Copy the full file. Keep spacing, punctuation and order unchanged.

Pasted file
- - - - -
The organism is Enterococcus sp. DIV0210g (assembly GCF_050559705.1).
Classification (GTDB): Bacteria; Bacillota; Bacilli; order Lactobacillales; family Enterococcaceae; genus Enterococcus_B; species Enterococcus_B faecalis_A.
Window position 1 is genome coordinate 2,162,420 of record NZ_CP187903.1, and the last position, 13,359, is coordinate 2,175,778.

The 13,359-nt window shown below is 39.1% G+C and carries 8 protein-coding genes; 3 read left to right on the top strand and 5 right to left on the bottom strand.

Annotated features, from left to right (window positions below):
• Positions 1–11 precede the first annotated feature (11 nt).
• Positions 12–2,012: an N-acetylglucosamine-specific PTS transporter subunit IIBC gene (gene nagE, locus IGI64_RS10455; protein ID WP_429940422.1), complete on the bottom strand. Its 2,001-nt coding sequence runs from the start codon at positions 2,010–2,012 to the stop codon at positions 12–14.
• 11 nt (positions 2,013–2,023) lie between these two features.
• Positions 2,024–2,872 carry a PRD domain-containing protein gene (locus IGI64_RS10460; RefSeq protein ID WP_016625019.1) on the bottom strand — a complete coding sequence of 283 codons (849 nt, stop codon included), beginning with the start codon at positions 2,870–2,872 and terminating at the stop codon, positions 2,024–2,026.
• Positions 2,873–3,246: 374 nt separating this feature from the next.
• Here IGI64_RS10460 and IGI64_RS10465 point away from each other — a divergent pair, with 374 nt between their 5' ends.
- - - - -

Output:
The organism is Enterococcus sp. DIV0210g (assembly GCF_050559705.1).
Classification (GTDB): Bacteria; Bacillota; Bacilli; order Lactobacillales; family Enterococcaceae; genus Enterococcus_B; species Enterococcus_B faecalis_A.
Window position 1 is genome coordinate 2,162,420 of record NZ_CP187903.1, and the last position, 13,359, is coordinate 2,175,778.

The 13,359-nt window shown below is 39.1% G+C and carries 8 protein-coding genes; 3 read left to right on the top strand and 5 right to left on the bottom strand.

Annotated features, from left to right (window positions below):
• Positions 1–11 precede the first annotated feature (11 nt).
• Positions 12–2,012: an N-acetylglucosamine-specific PTS transporter subunit IIBC gene (gene nagE, locus IGI64_RS10455; protein ID WP_429940422.1), complete on the bottom strand. Its 2,001-nt coding sequence runs from the start codon at positions 2,010–2,012 to the stop codon at positions 12–14.
• 11 nt (positions 2,013–2,023) lie between these two features.
• Positions 2,024–2,872 carry a PRD domain-containing protein gene (locus IGI64_RS10460; RefSeq protein ID WP_016625019.1) on the bottom strand — a complete coding sequence of 283 codons (849 nt, stop codon included), beginning with the start codon at positions 2,870–2,872 and terminating at the stop codon, positions 2,024–2,026.
• Positions 2,873–3,246: 374 nt separating this feature from the next.
• Here IGI64_RS10460 and IGI64_RS10465 point away from each other — a divergent pair, with 374 nt between their 5' ends.